History will evaluate 1964 with its decision on the civil rights bill as one of the critical years in our national annals. The issue now before the country is more than one of integration versus segregation; it has to do with the integrity of our democracy.

As the Senate debate moves toward the day of decision, one senses a feeling of inevitability. This is a time of hard choices, not just for the senators who must cast their votes but also for the rank and file of their fellow Americans. We are all involved. The hour is long past—if it ever was at hand—when a man or woman might stand and watch the civil rights struggle as from a window overlooking the busy street.

What is happening this spring in the Senate is not an academic debate in which one listens to affirmative, negative, and rebuttal, and then awaits the judges’ decision. No American, and least of all no Christian American, has the right to follow the civil rights debate unconcerned and unmoved. The vote on H.R. 7152 will indelibly affect the nation’s future.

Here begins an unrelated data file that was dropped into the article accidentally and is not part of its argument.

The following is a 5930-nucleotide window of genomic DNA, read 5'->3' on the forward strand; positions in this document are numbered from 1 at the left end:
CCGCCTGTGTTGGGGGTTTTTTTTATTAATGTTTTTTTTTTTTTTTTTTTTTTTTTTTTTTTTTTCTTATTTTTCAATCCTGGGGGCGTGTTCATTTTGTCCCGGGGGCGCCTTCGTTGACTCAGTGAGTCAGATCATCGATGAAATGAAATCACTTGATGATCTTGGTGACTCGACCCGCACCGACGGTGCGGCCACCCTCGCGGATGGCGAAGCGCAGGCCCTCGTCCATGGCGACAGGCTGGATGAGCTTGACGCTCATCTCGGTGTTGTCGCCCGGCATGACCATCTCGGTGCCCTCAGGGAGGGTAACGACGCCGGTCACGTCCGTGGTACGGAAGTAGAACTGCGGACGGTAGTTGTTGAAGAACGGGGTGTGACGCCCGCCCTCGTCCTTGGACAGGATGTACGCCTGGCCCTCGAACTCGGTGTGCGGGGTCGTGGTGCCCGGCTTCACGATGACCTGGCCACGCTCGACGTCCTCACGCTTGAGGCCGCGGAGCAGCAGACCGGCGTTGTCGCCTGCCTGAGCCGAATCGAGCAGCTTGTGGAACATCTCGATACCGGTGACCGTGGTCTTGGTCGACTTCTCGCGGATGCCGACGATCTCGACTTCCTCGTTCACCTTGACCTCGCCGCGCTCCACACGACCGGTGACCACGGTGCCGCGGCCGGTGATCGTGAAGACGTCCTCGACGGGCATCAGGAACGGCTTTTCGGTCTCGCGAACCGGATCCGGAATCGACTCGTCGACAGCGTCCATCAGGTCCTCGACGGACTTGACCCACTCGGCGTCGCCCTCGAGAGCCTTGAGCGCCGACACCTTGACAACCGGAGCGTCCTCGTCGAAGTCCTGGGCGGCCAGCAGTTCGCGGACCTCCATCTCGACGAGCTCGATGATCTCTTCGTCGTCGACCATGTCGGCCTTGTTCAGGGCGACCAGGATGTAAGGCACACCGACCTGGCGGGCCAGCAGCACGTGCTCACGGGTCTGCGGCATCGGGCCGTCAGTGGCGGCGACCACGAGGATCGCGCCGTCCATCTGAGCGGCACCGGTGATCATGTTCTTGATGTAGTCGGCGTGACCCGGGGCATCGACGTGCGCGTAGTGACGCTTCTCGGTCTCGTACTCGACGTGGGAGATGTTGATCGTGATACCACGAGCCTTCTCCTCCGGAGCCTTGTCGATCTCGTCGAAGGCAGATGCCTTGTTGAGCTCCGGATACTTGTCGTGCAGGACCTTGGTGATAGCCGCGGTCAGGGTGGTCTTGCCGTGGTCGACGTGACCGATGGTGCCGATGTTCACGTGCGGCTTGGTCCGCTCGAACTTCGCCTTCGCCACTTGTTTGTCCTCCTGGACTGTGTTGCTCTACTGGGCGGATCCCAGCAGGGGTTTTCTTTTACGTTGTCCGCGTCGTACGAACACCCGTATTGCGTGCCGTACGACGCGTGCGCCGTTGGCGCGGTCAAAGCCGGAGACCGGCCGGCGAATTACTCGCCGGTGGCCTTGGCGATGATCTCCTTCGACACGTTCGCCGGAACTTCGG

Patriotism demands individual concern in a matter so close to the public welfare. And patriotism is neither sub-Christian nor outmoded, even in this sophisticated age. For Christians it is plainly enjoined in Scripture. Moreover, ethics are united with patriotism; no Christian can stand passively by when the good of others is jeopardized. Obedience to the law of love for one’s neighbor requires concern for the welfare of one’s neighbor.

The kind of civil rights bill the nation will have depends in the first instance upon how the Senate votes. But it is equally true that how the Senate votes will reflect public opinion. In fact, the extra weight that will tip the balance one way or the other will come from the people. ...

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